Things are looking up for the U.S. economy. Or that’s what freight moving across the U.S.-Mexico border between 2012 and 2014 seems to indicate.
There are 25 land ports of entry (POEs) along the 1,969-mile U.S.-Mexico border that serve as trade gateways between the two countries. Recent negative changes in the global economy resulted in a significant decline in trade and freight movement worldwide. This downturn prompted the United States to examine its border trade more closely. What goods are moving where? What POEs are most popular? What transportation modes are favored?
Despite the recession of the early 2000s and the global financial crisis of 2007, surface trade between the United States and Mexico essentially quadrupled from approximately $100 billion in 1995 to $400 billion in 2012. Since 2009, the Texas A&M Transportation Institute’s (TTI’s) Center for International Intelligent Transportation Research (CIITR) has studied the freight activities of U.S.-Mexico POEs in Texas, California, Arizona and New Mexico. Using data from the Trans-Border Surface Freight Database of the U.S. Bureau of Transportation Statistics, CIITR researchers identify and study trends in what commodities move across the border and quantify any noted changes. As part of the analysis, freight is classified by mode of transport (e.g., trucks and railcars, empty and loaded), six commodity groups and freight destinations.
“The steady upward trend between 2010 and 2012 essentially leveled off for about a year through mid-2013,” explains TTI Associate Research Engineer Geza Pesti. “But since then and through 2014, surface trade between the United States and Mexico recovered its upward momentum.”
Pesti and his team also identified those interior U.S. states, including Michigan and Illinois, with businesses generating significant surface trade with Mexico, usually via Texas POEs. Knowing the destinations of frequent shipments from Mexico can help state officials to better prioritize border-related transportation infrastructure needs, thereby maximizing the economic benefits of efficient trade for those states and the nation as a whole.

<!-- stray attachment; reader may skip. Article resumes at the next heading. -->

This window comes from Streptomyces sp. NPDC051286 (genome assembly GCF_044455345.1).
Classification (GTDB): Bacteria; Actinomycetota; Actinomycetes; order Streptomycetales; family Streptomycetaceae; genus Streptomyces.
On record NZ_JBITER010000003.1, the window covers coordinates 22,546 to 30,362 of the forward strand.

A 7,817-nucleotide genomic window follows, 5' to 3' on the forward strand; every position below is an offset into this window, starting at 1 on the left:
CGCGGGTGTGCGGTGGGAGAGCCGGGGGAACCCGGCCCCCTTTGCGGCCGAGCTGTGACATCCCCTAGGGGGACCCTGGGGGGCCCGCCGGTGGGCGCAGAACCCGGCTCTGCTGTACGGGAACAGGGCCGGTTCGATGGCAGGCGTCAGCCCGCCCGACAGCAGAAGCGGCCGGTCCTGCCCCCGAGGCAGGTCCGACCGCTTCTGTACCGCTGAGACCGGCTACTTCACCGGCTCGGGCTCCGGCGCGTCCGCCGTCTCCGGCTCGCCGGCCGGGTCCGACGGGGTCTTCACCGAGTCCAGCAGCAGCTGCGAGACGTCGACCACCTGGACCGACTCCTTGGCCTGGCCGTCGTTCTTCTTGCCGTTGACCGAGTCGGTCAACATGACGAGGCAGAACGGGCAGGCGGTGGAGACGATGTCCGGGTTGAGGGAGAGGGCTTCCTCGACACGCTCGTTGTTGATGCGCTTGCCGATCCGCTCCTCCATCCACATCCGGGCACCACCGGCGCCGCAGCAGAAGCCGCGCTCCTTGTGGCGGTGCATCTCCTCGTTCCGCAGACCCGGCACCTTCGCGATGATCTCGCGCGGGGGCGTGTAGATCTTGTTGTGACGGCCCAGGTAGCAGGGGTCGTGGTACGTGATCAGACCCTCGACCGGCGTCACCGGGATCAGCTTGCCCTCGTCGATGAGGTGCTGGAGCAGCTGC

In 2014, cross-border trade grew by 7 percent — up from the anemic 1 percent low point of the year before. Maintaining its longitudinal ratio, the value of U.S. imports was about 25 to 35 percent higher than exports: 44 percent of the total surface trade with Mexico was exports, while 56 percent was imports. Another consistent factor over time — trucking dominated freight movement in 2014 as well, accounting for 82 percent of trips in both directions, with rail (18 percent export and 15 percent import) making up the difference.
Freight activities at Texas POEs (particularly Laredo) are considerably greater than in the other four states that border Mexico combined. Though still the primary trading partner with Mexico among all U.S. states, Texas did experience a 1.4 percent reduction in the value of its surface trade with its neighbor to the south in 2014. And wait times for commercial vehicles — a new facet of the study, with data analyzed between May 2013 and December 2014 — yielded some interesting findings.
On weekdays, commercial vehicles crossing the border in Pharr and at the World Trade Bridge in Laredo experienced the longest wait times at more than 60 minutes. Shippers using other POEs, like Brownsville, Zaragoza and the Columbia Bridge, experienced significant wait times as well, often approaching an hour. The longest day to wait? Put it this way: don’t try to move cross-border freight on Saturdays.
“Knowing when freight is slowing down at the border gives local authorities on both sides an opportunity to focus on improving mobility at those times,” says Pesti. “More efficient freight movement means improved just-in-time delivery and can result in reduced shipping costs that ultimately benefit the consumer.”
Armed with findings from Pesti’s study, policy makers can make more data-based decisions regarding, for example, allotting their state department of transportation’s limited resources to facilitate trade (e.g., prioritizing the repair of roads used by long-haul trucks). Members of the driving public can plan cross-border leisure and business travel around peak bottleneck times. And environmental agencies can more easily mitigate border-town air pollution caused by the long wait times by knowing when and where it’s likely to be worst.
Pesti and his team are currently analyzing 2015 data to update the ongoing study.